BTW, couldn’t care less about the rear seat leg room. I will never sit back there. Ideally, they will offer a 2 door before I am ready to buy.
    160hp is a tad low, but according to this excellent review, not a deal breaker. Foci have had the ability to have power adders installed almost since day one, so again, that shouldn’t stop anyone from buying.
    Overall, I’m impressed with Ford and this car. Good job, and great review.

  • avatar
    tuckerdawg

    Awesome review. BTW, every time a hatch is reviewed why does no one talk about how/if the rear seats fold?? So my question is, do the seats fold flat on the focus hatch? I don’t know if anyone can beat Honda Fit’s configuration but it would be nice to know just how much utility one gets out of the hatch design. Thanks

  • avatar
    mshenzi

    Thanks for the review; it fits what I’d been thinking from the teasers over the past year.  I needed to replace my car last summer, or this would have been way up my shortlist.  The Titanium’s price wouldn’t have slowed me down much– I got a TDI Golf in essentially the same price range, (6-spd manual; DSG and the full range of options can make it tickle 30K).  Perceived quality in fit/finish/driving composure is worth it to me, since I keep a car for a long time and want to enjoy it.  I only hope Ford finds lots of buyers willing to do likewise.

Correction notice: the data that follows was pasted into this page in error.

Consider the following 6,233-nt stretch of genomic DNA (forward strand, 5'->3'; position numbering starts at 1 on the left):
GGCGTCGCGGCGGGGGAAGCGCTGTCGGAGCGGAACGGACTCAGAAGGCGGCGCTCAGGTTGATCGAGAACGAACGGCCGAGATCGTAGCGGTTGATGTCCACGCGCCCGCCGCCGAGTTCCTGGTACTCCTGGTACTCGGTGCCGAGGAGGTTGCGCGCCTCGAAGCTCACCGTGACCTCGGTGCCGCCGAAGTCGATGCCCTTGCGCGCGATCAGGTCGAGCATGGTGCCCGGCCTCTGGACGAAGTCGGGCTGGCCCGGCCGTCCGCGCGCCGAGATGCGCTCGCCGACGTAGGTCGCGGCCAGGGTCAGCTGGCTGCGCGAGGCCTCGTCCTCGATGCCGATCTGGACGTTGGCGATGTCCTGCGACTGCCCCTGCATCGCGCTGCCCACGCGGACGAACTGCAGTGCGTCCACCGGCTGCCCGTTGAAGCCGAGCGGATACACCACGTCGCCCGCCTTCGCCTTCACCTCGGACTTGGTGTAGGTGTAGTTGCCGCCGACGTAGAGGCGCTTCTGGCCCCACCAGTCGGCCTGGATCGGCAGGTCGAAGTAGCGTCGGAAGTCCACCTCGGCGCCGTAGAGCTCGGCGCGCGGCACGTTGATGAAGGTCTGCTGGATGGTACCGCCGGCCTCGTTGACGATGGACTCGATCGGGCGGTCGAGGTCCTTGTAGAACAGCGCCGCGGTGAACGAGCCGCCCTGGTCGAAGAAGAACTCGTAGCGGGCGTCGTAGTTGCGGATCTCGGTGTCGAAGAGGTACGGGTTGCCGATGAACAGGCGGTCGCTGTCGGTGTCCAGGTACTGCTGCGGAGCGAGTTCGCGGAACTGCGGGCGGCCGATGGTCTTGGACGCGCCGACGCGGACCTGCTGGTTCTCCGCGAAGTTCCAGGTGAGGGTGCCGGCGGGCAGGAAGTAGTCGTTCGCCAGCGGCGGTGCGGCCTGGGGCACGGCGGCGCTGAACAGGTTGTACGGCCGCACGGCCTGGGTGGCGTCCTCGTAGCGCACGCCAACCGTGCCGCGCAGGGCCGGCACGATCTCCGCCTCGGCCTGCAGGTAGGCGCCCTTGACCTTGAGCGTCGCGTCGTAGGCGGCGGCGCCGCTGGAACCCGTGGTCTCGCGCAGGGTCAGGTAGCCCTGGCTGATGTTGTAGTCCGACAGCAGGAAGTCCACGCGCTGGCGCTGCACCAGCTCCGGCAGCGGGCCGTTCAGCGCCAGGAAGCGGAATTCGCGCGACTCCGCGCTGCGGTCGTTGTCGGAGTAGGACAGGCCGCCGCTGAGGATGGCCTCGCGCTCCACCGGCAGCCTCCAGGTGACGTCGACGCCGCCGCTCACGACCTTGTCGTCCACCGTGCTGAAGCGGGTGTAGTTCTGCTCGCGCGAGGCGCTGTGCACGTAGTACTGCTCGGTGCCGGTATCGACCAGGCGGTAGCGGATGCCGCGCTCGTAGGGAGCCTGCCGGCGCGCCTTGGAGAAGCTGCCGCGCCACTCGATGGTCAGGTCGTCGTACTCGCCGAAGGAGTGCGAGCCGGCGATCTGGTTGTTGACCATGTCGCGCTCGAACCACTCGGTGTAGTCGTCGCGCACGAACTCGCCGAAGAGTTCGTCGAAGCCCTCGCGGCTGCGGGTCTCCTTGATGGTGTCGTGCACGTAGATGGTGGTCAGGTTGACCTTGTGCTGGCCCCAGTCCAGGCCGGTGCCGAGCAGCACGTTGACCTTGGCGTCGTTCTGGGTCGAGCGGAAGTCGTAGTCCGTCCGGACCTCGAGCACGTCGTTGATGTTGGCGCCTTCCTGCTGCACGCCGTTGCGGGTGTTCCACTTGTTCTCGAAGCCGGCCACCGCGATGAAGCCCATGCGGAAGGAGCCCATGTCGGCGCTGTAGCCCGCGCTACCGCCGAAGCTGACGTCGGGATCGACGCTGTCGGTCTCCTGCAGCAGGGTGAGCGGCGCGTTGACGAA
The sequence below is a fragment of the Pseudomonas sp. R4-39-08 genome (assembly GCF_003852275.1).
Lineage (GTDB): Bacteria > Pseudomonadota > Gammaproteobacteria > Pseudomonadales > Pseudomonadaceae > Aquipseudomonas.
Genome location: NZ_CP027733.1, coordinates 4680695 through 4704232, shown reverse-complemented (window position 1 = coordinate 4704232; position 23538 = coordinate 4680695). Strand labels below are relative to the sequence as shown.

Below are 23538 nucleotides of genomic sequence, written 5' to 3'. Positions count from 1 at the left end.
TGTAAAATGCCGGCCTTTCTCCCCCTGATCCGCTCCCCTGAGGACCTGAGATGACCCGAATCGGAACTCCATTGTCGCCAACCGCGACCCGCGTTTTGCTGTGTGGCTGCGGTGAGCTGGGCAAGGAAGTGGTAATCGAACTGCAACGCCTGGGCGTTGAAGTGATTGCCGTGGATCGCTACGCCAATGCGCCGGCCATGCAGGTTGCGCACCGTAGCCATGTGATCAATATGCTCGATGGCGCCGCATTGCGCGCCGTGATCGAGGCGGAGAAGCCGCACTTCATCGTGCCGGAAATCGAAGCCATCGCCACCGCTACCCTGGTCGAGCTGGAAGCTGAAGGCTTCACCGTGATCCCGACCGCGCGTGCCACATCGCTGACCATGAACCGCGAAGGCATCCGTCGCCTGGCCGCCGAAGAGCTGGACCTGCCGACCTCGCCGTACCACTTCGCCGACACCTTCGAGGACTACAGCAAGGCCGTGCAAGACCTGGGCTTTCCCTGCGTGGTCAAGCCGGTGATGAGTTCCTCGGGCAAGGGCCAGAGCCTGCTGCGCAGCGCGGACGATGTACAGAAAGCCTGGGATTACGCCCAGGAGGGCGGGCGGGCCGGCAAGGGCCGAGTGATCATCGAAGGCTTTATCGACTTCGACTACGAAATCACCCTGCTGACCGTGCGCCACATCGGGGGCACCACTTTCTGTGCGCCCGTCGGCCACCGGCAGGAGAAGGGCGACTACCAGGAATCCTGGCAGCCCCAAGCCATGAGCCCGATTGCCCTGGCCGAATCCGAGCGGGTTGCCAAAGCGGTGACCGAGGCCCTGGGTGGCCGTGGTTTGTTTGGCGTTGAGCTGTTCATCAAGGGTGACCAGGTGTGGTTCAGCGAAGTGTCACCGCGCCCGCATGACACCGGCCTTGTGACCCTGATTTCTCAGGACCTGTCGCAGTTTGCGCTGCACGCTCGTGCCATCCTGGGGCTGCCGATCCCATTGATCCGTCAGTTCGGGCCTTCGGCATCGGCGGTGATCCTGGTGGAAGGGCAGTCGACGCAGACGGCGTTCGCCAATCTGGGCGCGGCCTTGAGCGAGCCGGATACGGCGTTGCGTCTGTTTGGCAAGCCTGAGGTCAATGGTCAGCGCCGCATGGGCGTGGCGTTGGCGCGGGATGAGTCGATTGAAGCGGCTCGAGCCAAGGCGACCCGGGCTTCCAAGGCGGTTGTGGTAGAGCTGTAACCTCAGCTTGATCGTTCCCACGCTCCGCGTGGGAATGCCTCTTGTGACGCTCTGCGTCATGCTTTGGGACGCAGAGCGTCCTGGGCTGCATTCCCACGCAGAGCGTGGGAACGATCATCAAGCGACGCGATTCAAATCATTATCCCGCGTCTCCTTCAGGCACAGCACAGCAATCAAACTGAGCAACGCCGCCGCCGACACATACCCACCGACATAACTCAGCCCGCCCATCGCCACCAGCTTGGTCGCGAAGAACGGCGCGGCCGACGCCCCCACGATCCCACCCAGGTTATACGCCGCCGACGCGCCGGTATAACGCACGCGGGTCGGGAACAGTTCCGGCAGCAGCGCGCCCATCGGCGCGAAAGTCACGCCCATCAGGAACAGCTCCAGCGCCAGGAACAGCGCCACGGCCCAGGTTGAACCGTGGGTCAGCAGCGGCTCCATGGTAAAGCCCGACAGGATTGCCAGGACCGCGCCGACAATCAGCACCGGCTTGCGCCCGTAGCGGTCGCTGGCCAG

• avatar
    findude

    Sounds great. I’ll wait for the wagon.

  • avatar

    Luckily, my local Ford Dealership also sells VW’s… try out both this and a Golf/GTI.

  • avatar
    PeregrineFalcon

    “bus trip with the socially awkward penguins of the blogger media”

    Excellent meme usage, Jack.

  • avatar
    changsta

    I’m not sure why everyone is so worked up over the price of this new Focus. Yes, in Titanium trim, it is expensive. However, you are also getting a number of features that you can’t get elsewhere in the class, namely MyFord Touch. If it is not worth the money to you, buy a lower trim level.